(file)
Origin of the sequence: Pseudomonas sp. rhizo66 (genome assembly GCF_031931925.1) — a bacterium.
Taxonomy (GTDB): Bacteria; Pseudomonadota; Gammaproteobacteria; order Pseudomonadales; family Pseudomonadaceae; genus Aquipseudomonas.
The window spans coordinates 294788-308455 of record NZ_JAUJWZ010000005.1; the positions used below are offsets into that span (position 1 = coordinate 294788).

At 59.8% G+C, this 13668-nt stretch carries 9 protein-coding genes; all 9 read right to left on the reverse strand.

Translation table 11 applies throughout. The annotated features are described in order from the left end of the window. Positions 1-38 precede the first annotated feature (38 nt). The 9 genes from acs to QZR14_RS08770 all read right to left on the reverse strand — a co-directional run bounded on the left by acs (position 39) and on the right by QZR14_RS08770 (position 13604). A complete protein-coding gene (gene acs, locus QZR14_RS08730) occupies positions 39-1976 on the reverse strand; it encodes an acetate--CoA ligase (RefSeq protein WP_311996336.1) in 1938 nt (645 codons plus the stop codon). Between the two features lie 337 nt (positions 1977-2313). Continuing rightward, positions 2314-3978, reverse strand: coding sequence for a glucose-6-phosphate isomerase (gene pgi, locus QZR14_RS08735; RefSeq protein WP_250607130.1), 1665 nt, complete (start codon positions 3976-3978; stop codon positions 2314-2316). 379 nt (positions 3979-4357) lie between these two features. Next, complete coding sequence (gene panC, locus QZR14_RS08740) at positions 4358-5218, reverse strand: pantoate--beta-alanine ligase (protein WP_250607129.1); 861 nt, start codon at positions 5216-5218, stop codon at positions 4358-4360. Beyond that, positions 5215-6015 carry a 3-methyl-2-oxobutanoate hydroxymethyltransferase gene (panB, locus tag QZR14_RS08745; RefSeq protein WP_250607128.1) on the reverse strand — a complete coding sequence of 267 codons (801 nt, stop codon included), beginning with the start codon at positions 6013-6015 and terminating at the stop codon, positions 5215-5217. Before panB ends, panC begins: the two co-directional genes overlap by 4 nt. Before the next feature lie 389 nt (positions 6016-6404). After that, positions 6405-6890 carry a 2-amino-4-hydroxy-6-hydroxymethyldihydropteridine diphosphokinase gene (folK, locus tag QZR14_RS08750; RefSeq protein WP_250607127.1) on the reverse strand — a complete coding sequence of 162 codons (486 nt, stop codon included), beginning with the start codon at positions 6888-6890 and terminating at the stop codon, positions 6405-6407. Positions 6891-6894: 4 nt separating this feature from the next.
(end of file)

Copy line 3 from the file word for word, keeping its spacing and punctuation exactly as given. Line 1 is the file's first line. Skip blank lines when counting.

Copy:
The window spans coordinates 294788-308455 of record NZ_JAUJWZ010000005.1; the positions used below are offsets into that span (position 1 = coordinate 294788).